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In October, 1746, as he passed through the Castleyard on the memorial day of the Irish rebellion in 1641, he met two ladies, and a girl of about eight years of age, who, stepping on a little before them, turned about suddenly, and, with uplifted hands and horror in her countenance, exclaimed, Are there any of those bloody papists in Dublin? This incident, which to a different hearer would be laughable, filled the doctor with anxious reflections. He immediately inferred that the child's terror proceeded from the impression made on her mind, by the sermon preached that day in Christ-church, whence those ladies proceeded ; and having procured a copy of the fermon, he found that his surmise was well founded. In a fpirit very different from that of the preacher, he immediately, on returning to his house, fat down to give some check to the hatred and asperity revived in these anniversary invectives, from seats fet apart for the propagation of truth and benevolence among

His tract on this subject he put in the form of a Dialogue, wherein one of the interlocutors fhews the unfairness, and absurdity also, of charging to any religion whatever, the crimes which that religion condemns, but which some of its professors may, at times, be guilty of. After such general reflections, he exposes the unfortunate causes which led to the insurrection in 1641, and the fatal consequences which followed. Three kingdoms were then in a flame, and the moderation and good sense of a few could not stop the conflagration : though it might in the beginning be easily quenched by those in power, had not their private views and self-interest biaffed them to supply the fuel. The people of our days are no further concerned in such evils, than to remind them of never repeating them. The cause removed, the effects should not be active, and be active, solely, from suggestions of the imagination. To this the adversary to that interlocutor made answer, that though the evils complained of, have

long

men.

long ceased, yet that among papists the principle remains, and must justify every legal penalty they are exposed to : He converted supposition, into a fact which he could not prové. With no better argument, the Dialogue was attacked in a voluminous pamphlet, by Mr. Walter Harris, a gentleman unversed in the philosophy of history, and flagrantly abusive, but fit enough for his office of a compiler. Dr. Curry replied in a book intitled Historical Mémoirs ; a work well received by the public, and from which Mr. Brooke had' his materials for his Trial of the Roman Catholics.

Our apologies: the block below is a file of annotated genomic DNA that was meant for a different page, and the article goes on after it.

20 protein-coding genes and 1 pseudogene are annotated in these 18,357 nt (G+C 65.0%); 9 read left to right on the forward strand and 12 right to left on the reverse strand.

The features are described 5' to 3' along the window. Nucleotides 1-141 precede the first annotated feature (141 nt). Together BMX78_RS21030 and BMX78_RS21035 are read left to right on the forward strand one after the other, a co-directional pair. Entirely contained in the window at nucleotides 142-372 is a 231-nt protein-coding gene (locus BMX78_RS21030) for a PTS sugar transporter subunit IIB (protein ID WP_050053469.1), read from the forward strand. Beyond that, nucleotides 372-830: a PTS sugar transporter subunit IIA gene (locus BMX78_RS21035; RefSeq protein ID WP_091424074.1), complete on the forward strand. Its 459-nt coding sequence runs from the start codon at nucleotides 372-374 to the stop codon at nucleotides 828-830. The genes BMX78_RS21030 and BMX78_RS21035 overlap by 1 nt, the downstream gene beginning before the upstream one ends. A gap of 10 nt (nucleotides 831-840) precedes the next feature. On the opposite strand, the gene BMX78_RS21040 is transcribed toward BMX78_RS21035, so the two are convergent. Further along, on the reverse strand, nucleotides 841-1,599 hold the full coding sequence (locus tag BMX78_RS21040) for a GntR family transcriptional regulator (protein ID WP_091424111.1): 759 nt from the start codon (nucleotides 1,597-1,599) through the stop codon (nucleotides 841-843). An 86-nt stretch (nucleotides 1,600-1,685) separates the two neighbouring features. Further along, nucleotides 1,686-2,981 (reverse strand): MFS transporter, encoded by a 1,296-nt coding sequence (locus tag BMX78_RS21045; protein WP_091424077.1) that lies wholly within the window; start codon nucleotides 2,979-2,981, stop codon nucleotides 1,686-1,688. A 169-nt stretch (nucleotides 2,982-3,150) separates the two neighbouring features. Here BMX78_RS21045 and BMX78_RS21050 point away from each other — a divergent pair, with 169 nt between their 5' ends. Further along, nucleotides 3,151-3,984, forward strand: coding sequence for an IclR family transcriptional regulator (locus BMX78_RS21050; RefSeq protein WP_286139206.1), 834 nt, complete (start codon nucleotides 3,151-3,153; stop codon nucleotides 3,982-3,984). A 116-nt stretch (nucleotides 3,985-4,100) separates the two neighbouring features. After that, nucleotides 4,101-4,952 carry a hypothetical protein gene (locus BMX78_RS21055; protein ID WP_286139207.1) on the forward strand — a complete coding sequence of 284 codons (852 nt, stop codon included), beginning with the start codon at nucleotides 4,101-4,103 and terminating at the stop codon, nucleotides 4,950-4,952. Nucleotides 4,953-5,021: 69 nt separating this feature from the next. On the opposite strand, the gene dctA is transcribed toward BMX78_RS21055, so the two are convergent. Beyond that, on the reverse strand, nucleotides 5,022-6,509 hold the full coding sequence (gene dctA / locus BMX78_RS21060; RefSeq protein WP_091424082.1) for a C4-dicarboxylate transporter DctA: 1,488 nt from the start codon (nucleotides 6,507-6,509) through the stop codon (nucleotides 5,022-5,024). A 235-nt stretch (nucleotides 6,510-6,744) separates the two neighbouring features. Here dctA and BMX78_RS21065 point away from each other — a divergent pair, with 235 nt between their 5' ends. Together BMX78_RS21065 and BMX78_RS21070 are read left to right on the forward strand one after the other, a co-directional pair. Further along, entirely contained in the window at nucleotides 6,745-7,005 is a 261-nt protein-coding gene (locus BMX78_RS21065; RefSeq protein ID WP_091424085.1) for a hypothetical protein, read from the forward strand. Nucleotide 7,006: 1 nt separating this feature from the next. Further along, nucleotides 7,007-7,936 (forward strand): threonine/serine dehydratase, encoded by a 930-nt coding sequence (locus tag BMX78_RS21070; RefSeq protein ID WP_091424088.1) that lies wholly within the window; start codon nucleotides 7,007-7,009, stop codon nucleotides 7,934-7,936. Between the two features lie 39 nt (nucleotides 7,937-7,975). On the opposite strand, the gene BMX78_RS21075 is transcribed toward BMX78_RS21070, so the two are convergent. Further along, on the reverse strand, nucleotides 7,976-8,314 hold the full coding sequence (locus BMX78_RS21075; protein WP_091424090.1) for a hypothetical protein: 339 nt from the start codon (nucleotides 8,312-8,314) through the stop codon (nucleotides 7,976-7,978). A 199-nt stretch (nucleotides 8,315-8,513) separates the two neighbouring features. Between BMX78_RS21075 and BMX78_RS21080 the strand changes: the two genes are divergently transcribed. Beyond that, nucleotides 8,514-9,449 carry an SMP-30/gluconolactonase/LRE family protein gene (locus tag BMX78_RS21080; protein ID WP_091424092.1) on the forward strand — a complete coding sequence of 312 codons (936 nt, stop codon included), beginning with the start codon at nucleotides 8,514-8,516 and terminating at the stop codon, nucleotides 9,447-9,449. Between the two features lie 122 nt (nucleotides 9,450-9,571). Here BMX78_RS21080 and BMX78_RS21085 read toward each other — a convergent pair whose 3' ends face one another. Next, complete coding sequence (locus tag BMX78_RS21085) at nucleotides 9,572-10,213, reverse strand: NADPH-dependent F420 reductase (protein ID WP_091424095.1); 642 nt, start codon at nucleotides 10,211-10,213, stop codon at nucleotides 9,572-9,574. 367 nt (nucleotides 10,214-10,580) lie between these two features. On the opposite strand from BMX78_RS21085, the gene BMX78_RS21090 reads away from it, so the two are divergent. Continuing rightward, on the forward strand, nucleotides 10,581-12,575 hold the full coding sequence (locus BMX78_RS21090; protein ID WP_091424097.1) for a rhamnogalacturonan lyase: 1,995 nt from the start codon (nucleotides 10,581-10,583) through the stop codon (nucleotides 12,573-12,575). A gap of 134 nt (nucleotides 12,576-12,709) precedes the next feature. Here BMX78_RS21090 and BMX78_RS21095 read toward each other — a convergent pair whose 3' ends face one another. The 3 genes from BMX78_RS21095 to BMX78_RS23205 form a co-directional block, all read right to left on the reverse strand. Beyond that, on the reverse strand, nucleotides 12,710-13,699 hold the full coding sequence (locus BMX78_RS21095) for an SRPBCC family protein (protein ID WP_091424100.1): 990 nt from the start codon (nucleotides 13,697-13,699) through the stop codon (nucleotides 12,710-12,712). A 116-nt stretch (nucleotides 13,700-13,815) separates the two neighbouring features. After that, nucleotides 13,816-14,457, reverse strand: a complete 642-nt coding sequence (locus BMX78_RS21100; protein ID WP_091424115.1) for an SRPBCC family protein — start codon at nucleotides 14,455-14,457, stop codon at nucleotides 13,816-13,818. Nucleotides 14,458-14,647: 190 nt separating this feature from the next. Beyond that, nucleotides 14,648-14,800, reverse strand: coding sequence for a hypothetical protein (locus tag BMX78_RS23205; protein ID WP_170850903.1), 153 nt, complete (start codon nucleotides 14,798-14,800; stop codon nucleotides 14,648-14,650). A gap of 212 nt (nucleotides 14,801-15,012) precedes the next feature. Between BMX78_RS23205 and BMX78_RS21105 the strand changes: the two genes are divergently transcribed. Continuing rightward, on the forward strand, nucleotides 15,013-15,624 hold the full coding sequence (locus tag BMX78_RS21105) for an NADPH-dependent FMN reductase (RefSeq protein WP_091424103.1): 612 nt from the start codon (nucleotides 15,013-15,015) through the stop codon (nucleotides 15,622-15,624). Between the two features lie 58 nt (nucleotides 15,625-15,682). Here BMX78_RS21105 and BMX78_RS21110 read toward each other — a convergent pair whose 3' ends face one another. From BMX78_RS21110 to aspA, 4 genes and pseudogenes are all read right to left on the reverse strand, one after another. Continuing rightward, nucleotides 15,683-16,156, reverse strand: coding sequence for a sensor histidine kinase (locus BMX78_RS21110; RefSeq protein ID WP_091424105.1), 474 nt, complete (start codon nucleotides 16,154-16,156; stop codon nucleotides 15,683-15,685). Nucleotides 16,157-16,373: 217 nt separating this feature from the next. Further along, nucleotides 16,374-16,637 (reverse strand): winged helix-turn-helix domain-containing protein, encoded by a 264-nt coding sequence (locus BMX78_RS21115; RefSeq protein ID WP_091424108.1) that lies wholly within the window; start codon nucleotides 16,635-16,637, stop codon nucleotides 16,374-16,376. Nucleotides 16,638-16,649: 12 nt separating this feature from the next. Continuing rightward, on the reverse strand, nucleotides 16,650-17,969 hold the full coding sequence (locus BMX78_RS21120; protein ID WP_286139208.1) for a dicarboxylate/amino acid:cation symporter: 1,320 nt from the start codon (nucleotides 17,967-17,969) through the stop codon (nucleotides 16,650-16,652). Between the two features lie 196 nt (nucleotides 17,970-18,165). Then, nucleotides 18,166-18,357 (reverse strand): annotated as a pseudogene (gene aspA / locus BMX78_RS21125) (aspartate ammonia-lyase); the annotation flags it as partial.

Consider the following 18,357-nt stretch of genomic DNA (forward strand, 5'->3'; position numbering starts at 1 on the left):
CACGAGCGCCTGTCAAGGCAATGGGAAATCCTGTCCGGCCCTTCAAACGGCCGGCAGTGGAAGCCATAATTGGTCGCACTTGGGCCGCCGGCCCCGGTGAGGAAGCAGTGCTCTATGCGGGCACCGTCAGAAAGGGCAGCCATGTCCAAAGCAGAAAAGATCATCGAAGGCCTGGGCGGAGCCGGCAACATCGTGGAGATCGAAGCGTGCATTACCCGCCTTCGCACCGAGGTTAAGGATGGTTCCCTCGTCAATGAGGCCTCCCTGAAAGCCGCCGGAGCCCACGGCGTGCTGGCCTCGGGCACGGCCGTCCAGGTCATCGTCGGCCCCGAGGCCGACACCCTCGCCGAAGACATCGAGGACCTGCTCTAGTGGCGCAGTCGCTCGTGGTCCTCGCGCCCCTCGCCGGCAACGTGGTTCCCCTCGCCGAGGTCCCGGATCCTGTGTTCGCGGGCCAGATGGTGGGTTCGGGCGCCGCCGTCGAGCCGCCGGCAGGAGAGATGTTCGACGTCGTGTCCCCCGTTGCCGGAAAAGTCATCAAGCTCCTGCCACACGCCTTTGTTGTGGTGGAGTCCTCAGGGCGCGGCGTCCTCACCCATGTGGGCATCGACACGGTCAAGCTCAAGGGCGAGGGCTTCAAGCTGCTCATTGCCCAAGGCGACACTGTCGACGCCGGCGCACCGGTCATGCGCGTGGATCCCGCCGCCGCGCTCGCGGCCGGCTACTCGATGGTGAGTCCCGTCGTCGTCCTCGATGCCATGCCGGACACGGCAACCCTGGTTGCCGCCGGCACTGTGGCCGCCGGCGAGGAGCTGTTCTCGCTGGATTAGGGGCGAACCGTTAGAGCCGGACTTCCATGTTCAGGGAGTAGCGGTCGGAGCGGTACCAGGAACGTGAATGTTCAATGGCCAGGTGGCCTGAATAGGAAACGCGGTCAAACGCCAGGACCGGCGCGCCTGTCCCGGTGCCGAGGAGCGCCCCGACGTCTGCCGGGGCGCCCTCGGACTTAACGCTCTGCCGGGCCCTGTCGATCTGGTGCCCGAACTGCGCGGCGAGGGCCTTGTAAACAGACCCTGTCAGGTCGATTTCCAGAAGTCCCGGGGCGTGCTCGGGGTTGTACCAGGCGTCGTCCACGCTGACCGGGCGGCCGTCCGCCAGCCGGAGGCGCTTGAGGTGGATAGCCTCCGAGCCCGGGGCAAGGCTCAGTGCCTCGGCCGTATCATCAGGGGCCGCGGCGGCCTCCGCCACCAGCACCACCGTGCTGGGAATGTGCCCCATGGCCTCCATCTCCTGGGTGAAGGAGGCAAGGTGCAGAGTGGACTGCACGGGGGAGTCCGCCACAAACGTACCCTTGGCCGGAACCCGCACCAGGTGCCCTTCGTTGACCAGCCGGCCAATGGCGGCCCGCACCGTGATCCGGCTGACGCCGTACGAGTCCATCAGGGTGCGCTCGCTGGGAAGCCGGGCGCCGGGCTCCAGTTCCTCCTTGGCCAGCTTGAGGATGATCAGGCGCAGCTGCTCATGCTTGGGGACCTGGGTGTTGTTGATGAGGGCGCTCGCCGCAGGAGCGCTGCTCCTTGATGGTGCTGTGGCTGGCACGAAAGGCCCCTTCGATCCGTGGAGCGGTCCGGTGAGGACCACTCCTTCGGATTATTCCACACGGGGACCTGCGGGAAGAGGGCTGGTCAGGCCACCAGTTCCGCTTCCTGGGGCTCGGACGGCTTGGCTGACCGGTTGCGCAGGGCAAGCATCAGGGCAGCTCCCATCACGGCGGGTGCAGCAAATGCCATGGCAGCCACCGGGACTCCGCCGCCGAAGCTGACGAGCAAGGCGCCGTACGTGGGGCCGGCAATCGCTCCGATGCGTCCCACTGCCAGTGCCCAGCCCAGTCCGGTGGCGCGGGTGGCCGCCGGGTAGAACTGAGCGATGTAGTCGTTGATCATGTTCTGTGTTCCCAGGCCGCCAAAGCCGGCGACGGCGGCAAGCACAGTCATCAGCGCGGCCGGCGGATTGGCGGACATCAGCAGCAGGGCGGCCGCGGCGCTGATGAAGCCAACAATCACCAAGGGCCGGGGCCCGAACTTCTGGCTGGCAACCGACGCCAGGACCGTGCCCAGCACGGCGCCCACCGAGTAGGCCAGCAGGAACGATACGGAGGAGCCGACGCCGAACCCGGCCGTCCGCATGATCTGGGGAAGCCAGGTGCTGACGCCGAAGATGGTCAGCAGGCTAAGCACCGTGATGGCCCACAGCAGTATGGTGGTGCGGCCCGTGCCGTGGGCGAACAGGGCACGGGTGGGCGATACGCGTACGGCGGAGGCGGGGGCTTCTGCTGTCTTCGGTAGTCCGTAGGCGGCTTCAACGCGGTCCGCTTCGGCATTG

Still indefatigable in the cause of his country, he enlarged his plan, in a work intitled, An Historical and Critical Review of the Civil Wars in Ireland, printed in 1775. Therein he gives a general view of the times from Henry II. and commences his details with the reign of Queen Elizabeth, ending with the settlement under King William. This is the present work, now greatly enlarged from the doctor's manuscripts, with new matter taken from parliamentary journals, state acts, and other authentic documents; to which he has added, The State of the Catholics of Ireland, from the above period under King William to the Relaxation of the Poo pery Laws in 1778. The author dying two years after, deprived us of having this valuable work as perfect as if published under his own inspection.

I shall now observe to the reader, that the intention of the author in the following work was solely to instruct, not to misrepresent, to conciliate, not to irritate; and, in the execution of such a design, it was incumbent on him, to remove the false grounds of a torrent of invectives, which have borne down repeatedly on our good sense, and which, if not stopped in its course, may sweep away before it some practicable schemes for public prosperity. If some are so prejudiced as to reject several facts herein related, because they

were